For women who obtained an abortion and whose number of previous abortions were adequately reported (41 reporting areas), 54% were reported to have obtained an abortion for the first time, and 19% were reported to have had at least two previous abortions (Table 13).

Whether or not you accept as I do that human life does begin in the womb, the number of 839,226 abortions should stir you to some kind of action. This number represents hundreds of thousands of women who suffered a significant disruption in their lives. Probably hundreds of thousands of women who agonized over their next action. Likely thousands of broken families and relationships. Likely hundreds of thousands of women who might have kept their baby or given it up for adoption if only the adequate supports and services were available.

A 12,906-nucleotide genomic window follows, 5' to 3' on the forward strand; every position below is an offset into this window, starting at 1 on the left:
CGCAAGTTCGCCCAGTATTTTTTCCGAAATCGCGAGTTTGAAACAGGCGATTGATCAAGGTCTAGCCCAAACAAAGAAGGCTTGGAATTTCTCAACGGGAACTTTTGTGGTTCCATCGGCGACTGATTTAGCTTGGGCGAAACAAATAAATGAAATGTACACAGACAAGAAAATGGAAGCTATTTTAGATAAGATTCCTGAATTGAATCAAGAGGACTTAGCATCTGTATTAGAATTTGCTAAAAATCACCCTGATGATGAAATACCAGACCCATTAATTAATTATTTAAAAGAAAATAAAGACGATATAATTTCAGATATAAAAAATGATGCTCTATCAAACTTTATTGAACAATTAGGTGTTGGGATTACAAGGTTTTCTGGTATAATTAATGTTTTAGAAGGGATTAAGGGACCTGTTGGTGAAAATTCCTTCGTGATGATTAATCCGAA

It doesn’t have to be this way. Next week we’ll have a look at global abortion statistics where the uncertainty of statistics becomes even greater.

Sources:

Abortion Surveillance—United States, 2004 (Latest available as of 11/23/2008)
http://www.cdc.gov/mmwr/preview/mmwrhtml/ss5609a1.htm?s_cid=ss5609a1_e

Abortion Surveillance–United States Archive (1979-2003)
http://www.cdc.gov/reproductivehealth/Data_Stats/index.htm#Abortion

FAQs Abortion Surveillance | CDC Reproductive Health
http://www.cdc.gov/reproductivehealth/Data_Stats/Abortion.htm

Mortality Data from the National Vital Statistics System
http://www.cdc.gov/nchs/deaths.htm

Deaths: Leading Causes for 2004. NVSR Volume 56, Number 5. 96 pp. (PHS) 2008-1120
http://www.cdc.gov/nchs/data/nvsr/nvsr56/nvsr56_05.pdf